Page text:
Afraid to work as LPN

  1. I graduated salutatorian of my class and received my license a month ago but still haven't started the job process. Do I go through an agency? Seems only LTC facilities are available that pay well. I'm tiny and I don't think the CNAs would be cooperative at all. Plus don't think I know much about nursing.
    Many insight or guidance would greatly help!
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  2. Visit Tenzee1992 profile page

    About Tenzee1992

    Joined: Mar '18; Posts: 1
    Specialty: 1 year(s) of experience

    5 Comments

  3. by   Ruby Vee
    Quote from Tenzee1992
    I graduated salutatorian of my class and received my license a month ago but still haven't started the job process. Do I go through an agency? Seems only LTC facilities are available that pay well. I'm tiny and I don't think the CNAs would be cooperative at all. Plus don't think I know much about nursing.
    Many insight or guidance would greatly help!
    As a new grad, agency work is probably not the best choice. You'll want to get a good orientation on a floor where you can get to know the staff, figure out where things are, understand and develop a routine, learn the protocols and procedures . . . all of that is difficult (if not impossible) to learn if you're randomly popping in and out of this floor or that. So apply at LTC. You'll learn an awful lot there, and you'll make the transition from student to nurse. Speaking as a preceptor, no one expects you to know all that much about nursing -- a license is more of a "learner's permit" than anything else.

    Treat the CNAs well and as the important team members they are, and you'll have no problems getting cooperation.
  4. by   chuckinchicago
    Good suggestion!!!
  5. by   arudesea
    Quote from Tenzee1992
    I graduated salutatorian of my class and received my license a month ago but still haven't started the job process. Do I go through an agency? Seems only LTC facilities are available that pay well. I'm tiny and I don't think the CNAs would be cooperative at all. Plus don't think I know much about nursing.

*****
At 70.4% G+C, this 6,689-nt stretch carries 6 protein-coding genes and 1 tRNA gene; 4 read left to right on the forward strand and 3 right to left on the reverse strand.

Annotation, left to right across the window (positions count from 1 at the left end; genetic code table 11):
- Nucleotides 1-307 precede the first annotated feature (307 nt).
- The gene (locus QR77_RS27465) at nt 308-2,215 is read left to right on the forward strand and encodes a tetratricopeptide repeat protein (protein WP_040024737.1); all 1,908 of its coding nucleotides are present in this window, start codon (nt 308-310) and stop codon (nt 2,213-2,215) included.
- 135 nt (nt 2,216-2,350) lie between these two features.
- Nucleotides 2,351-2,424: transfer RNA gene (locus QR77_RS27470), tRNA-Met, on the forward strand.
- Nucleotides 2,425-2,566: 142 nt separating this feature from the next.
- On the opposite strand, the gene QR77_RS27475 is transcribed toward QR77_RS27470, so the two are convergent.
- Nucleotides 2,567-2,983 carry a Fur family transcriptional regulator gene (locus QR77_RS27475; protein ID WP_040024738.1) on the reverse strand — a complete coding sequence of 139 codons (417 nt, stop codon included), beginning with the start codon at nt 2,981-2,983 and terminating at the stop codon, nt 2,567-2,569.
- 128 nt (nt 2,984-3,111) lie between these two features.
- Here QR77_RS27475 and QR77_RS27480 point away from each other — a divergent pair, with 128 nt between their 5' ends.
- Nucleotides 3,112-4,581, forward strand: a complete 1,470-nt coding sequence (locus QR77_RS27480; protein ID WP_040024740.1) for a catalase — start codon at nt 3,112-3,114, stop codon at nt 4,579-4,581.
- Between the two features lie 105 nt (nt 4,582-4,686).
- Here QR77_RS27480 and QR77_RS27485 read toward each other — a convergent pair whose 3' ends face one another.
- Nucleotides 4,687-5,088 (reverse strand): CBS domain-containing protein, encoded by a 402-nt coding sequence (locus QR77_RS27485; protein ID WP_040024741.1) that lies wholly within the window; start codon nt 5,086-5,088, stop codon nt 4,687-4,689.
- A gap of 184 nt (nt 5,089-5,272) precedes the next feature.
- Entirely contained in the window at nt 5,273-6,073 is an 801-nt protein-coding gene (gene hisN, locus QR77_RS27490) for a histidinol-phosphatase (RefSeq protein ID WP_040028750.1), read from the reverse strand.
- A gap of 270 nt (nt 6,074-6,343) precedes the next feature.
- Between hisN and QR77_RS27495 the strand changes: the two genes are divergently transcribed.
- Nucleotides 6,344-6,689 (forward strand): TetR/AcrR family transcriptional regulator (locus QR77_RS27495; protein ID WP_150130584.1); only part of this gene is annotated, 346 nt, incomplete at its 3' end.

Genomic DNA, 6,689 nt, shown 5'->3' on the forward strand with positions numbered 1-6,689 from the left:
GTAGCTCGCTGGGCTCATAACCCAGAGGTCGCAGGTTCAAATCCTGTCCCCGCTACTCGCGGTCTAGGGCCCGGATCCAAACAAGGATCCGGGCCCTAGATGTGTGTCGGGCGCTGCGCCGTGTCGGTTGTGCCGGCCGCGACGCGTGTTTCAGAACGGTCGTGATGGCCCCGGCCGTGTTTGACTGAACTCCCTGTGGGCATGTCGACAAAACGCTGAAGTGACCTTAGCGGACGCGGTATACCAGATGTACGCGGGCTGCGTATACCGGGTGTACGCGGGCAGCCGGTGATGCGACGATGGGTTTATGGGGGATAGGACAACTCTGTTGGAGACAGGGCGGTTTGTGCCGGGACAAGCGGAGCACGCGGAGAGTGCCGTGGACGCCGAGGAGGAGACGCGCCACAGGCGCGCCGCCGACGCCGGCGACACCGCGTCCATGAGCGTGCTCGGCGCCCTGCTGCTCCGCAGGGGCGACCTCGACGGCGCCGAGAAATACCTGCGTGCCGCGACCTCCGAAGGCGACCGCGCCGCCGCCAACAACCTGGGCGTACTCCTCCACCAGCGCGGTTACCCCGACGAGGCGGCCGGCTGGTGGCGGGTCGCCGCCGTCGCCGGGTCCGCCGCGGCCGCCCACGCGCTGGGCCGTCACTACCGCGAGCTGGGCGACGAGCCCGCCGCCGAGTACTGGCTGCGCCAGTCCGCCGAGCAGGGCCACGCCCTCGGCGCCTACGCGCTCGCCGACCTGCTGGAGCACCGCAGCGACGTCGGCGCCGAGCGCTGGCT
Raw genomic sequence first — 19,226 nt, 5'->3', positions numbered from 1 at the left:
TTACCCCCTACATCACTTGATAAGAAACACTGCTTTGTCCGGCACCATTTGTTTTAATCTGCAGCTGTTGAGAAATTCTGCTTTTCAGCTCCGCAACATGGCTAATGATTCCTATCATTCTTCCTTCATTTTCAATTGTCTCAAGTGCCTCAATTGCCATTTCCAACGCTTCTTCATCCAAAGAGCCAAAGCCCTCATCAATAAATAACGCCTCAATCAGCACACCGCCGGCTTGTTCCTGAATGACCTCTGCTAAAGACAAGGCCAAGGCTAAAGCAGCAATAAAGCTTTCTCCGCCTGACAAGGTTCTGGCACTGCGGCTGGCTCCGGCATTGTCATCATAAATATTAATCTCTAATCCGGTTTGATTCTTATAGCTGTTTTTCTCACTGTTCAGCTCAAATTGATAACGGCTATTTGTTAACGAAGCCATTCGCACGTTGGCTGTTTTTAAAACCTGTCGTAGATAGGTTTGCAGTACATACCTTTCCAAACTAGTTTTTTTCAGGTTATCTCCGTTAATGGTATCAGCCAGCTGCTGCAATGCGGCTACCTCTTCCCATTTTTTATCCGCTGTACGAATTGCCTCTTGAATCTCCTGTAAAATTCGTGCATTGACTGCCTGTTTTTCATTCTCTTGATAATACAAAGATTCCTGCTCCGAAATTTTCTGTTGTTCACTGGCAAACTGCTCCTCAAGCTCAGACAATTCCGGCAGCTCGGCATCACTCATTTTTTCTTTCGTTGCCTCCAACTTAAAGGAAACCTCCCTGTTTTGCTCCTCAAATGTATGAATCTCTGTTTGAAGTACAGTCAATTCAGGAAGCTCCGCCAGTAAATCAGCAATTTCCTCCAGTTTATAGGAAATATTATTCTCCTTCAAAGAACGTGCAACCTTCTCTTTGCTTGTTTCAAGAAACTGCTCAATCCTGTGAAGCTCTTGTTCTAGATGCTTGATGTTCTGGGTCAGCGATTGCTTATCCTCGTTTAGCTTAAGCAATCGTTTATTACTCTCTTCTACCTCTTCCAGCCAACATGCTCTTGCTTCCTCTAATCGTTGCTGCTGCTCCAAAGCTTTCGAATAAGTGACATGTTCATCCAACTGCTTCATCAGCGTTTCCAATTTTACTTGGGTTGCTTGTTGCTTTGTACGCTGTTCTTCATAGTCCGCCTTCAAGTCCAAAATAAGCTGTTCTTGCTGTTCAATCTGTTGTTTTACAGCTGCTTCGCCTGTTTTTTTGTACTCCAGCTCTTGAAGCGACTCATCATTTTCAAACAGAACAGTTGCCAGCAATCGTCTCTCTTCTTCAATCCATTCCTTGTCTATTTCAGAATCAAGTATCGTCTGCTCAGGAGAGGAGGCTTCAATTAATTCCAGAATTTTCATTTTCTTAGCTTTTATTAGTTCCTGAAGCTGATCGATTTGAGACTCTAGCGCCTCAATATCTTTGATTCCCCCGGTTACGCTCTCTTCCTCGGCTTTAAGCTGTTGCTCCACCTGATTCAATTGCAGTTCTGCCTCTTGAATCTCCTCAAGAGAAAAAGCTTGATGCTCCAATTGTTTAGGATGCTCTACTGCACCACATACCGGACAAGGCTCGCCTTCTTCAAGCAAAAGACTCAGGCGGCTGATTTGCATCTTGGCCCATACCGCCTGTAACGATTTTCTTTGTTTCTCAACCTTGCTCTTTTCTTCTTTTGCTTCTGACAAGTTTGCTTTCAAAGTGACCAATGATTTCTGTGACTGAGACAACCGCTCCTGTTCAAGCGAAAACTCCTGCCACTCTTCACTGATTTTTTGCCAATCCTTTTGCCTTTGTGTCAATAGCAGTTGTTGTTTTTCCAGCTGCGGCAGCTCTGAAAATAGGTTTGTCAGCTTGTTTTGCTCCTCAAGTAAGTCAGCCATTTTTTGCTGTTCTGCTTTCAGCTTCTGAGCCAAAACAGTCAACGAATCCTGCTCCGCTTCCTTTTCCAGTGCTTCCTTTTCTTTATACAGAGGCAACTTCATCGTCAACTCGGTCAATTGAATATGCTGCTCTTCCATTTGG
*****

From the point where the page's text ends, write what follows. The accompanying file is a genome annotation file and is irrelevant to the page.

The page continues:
Many insight or guidance would greatly help!
    To be honest, almost no one knows much about nursing when they first graduate. Like the other poster said, a License is more of a learning permit. The right LTC will provide you invaluable experience as a new nurse. From time management to basic patient care, it really is a great place to start. As far as CNA cooperation, once you have a bit of a routine down help them. I got so much respect and cooperation from CNA's when I showed them that I can help them when they help me. Good luck to you and congratulations on graduating and passing your boards!
  6. by   Alex Egan
    Yea. So be warned this isn't going to be super encouraging.

    You're a new grad. There is a reason employers prefer experience. As a new nurse you don't know what you don't know. In climbing the mountain that was nursing school you often don't see the Everest that is your first year. The quickest way to get where you want to go is to consider this an extra year of school.

    So what job to get...well you get the one you can get. You're not in a position to be overly selective. Don't fall into the trap of thinking that getting a particular kind of job will wreck your future career goals. Frankly a nurse with a year of any experience is gonna be head and shoulders over a new grad. So your goal is to find any job.

    That being said, avoid agency work. Agency nurses are mercenaries. They are paid a premium to solve problems not create them. They are expected to show up function with little to no support and be near flawless.

    As an LPN it's most likely going to be long term care. Negotiate for extended orientation three weeks instead of two. Ask to orient on all shifts and units. Get a wide view of the job and in addition to getting the basics, select the work habits in your preceptors that work best for you. Take notes, and ask questions. Be attentive and nice. Your not only learning your buliding a support network for if you end up in the weeds.

    Realize that you are going to have a bad time. It takes 3-6 months to get anywhere near comfortable.

    Get that year and then start looking for a better job if you like. Correction look for that perfect job, never stop looking, but only move from that first job before the year mark if you are 1000% sure that you are moving for a better opportunity and will stay at the new job for a year plus. Even then stay PRN at job 1. Job hopping is the opposite of experience. It is a career killer
  7. by   Mrsmqjones8
    I would suggest starting at a LTC. Speaking from a nurse who worked at a LTC facility while in nursing school, your CNA's are your lifeline and most of the nurses are helpful and patient because they remember being a newbie!! When you show them you're a team player and not the nurse that sits on the sidelines, you will have a great team from jump no matter if you work in a hospital, LTC or Home Health. I transitioned from nursing student to nurse with very little difficulty. My CNA's would do anything for me because they knew I was a nurse that cared deeply for my residents as well as my team. Learn from everyone! Most of the ppl (all staff members) you will be working with are caring individuals and you can learn something from them all. Even the not so nice ones!

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